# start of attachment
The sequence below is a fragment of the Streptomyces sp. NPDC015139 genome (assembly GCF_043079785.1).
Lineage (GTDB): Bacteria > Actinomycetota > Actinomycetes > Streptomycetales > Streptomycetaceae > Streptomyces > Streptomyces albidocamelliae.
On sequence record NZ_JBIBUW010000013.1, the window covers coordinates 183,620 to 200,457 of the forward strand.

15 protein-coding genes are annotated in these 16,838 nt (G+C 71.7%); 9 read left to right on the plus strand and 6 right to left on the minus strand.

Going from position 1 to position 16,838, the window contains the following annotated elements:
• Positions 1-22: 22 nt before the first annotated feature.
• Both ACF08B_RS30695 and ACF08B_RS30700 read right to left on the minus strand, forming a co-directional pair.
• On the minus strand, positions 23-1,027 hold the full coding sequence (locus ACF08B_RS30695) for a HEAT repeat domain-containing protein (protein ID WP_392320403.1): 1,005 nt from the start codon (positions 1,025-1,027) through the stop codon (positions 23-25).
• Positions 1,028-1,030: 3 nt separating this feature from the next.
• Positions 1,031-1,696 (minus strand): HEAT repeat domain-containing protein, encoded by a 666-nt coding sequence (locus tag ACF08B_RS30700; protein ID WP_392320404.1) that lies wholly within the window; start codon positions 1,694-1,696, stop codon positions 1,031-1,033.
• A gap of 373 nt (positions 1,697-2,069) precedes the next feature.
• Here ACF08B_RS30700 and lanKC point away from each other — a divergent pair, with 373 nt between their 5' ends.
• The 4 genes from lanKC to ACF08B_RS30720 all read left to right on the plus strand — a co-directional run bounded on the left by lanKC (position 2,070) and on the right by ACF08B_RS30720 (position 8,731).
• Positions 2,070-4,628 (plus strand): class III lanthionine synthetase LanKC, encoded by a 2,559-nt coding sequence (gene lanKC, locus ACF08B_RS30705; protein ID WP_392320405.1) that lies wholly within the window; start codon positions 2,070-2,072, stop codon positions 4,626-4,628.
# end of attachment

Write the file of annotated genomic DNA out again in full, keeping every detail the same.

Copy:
The sequence below is a fragment of the Streptomyces sp. NPDC015139 genome (assembly GCF_043079785.1).
Lineage (GTDB): Bacteria > Actinomycetota > Actinomycetes > Streptomycetales > Streptomycetaceae > Streptomyces > Streptomyces albidocamelliae.
On sequence record NZ_JBIBUW010000013.1, the window covers coordinates 183,620 to 200,457 of the forward strand.

15 protein-coding genes are annotated in these 16,838 nt (G+C 71.7%); 9 read left to right on the plus strand and 6 right to left on the minus strand.

Going from position 1 to position 16,838, the window contains the following annotated elements:
• Positions 1-22: 22 nt before the first annotated feature.
• Both ACF08B_RS30695 and ACF08B_RS30700 read right to left on the minus strand, forming a co-directional pair.
• On the minus strand, positions 23-1,027 hold the full coding sequence (locus ACF08B_RS30695) for a HEAT repeat domain-containing protein (protein ID WP_392320403.1): 1,005 nt from the start codon (positions 1,025-1,027) through the stop codon (positions 23-25).
• Positions 1,028-1,030: 3 nt separating this feature from the next.
• Positions 1,031-1,696 (minus strand): HEAT repeat domain-containing protein, encoded by a 666-nt coding sequence (locus tag ACF08B_RS30700; protein ID WP_392320404.1) that lies wholly within the window; start codon positions 1,694-1,696, stop codon positions 1,031-1,033.
• A gap of 373 nt (positions 1,697-2,069) precedes the next feature.
• Here ACF08B_RS30700 and lanKC point away from each other — a divergent pair, with 373 nt between their 5' ends.
• The 4 genes from lanKC to ACF08B_RS30720 all read left to right on the plus strand — a co-directional run bounded on the left by lanKC (position 2,070) and on the right by ACF08B_RS30720 (position 8,731).
• Positions 2,070-4,628 (plus strand): class III lanthionine synthetase LanKC, encoded by a 2,559-nt coding sequence (gene lanKC, locus ACF08B_RS30705; protein ID WP_392320405.1) that lies wholly within the window; start codon positions 2,070-2,072, stop codon positions 4,626-4,628.